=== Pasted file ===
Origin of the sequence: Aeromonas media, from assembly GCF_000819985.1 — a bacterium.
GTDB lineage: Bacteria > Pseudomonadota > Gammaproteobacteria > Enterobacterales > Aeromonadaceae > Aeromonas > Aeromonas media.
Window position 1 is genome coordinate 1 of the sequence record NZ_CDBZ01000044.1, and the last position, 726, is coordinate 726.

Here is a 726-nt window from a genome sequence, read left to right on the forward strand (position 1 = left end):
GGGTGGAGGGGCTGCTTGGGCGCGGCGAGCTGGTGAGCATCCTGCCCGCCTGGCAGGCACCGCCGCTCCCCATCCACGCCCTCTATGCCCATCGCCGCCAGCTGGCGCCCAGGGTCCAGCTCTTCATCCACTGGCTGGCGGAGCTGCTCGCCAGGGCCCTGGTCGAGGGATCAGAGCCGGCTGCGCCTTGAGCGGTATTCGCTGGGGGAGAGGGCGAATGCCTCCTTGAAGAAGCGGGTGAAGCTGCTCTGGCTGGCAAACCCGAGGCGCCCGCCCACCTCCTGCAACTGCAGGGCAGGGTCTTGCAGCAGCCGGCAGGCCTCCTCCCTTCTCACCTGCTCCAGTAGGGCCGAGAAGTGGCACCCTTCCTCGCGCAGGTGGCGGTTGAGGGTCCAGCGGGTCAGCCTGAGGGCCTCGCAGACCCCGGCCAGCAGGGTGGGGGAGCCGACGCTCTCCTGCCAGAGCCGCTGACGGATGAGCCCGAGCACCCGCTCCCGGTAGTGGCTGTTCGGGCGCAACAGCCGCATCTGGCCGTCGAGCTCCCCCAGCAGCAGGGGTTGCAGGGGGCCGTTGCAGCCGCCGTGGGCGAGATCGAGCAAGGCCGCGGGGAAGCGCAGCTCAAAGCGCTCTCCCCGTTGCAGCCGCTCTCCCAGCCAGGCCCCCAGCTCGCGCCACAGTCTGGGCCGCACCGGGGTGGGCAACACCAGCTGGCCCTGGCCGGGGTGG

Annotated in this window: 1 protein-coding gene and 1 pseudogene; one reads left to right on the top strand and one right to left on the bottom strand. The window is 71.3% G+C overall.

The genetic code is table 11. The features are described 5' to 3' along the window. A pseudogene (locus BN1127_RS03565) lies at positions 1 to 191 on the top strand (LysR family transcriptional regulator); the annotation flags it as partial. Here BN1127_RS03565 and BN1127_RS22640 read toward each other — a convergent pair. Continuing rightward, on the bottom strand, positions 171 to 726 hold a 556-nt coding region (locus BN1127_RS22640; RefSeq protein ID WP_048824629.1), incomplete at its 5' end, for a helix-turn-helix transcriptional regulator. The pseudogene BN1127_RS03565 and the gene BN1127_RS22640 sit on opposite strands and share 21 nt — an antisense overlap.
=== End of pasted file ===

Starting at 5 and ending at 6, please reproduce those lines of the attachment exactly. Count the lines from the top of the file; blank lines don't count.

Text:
GGGTGGAGGGGCTGCTTGGGCGCGGCGAGCTGGTGAGCATCCTGCCCGCCTGGCAGGCACCGCCGCTCCCCATCCACGCCCTCTATGCCCATCGCCGCCAGCTGGCGCCCAGGGTCCAGCTCTTCATCCACTGGCTGGCGGAGCTGCTCGCCAGGGCCCTGGTCGAGGGATCAGAGCCGGCTGCGCCTTGAGCGGTATTCGCTGGGGGAGAGGGCGAATGCCTCCTTGAAGAAGCGGGTGAAGCTGCTCTGGCTGGCAAACCCGAGGCGCCCGCCCACCTCCTGCAACTGCAGGGCAGGGTCTTGCAGCAGCCGGCAGGCCTCCTCCCTTCTCACCTGCTCCAGTAGGGCCGAGAAGTGGCACCCTTCCTCGCGCAGGTGGCGGTTGAGGGTCCAGCGGGTCAGCCTGAGGGCCTCGCAGACCCCGGCCAGCAGGGTGGGGGAGCCGACGCTCTCCTGCCAGAGCCGCTGACGGATGAGCCCGAGCACCCGCTCCCGGTAGTGGCTGTTCGGGCGCAACAGCCGCATCTGGCCGTCGAGCTCCCCCAGCAGCAGGGGTTGCAGGGGGCCGTTGCAGCCGCCGTGGGCGAGATCGAGCAAGGCCGCGGGGAAGCGCAGCTCAAAGCGCTCTCCCCGTTGCAGCCGCTCTCCCAGCCAGGCCCCCAGCTCGCGCCACAGTCTGGGCCGCACCGGGGTGGGCAACACCAGCTGGCCCTGGCCGGGGTGG

Annotated in this window: 1 protein-coding gene and 1 pseudogene; one reads left to right on the top strand and one right to left on the bottom strand. The window is 71.3% G+C overall.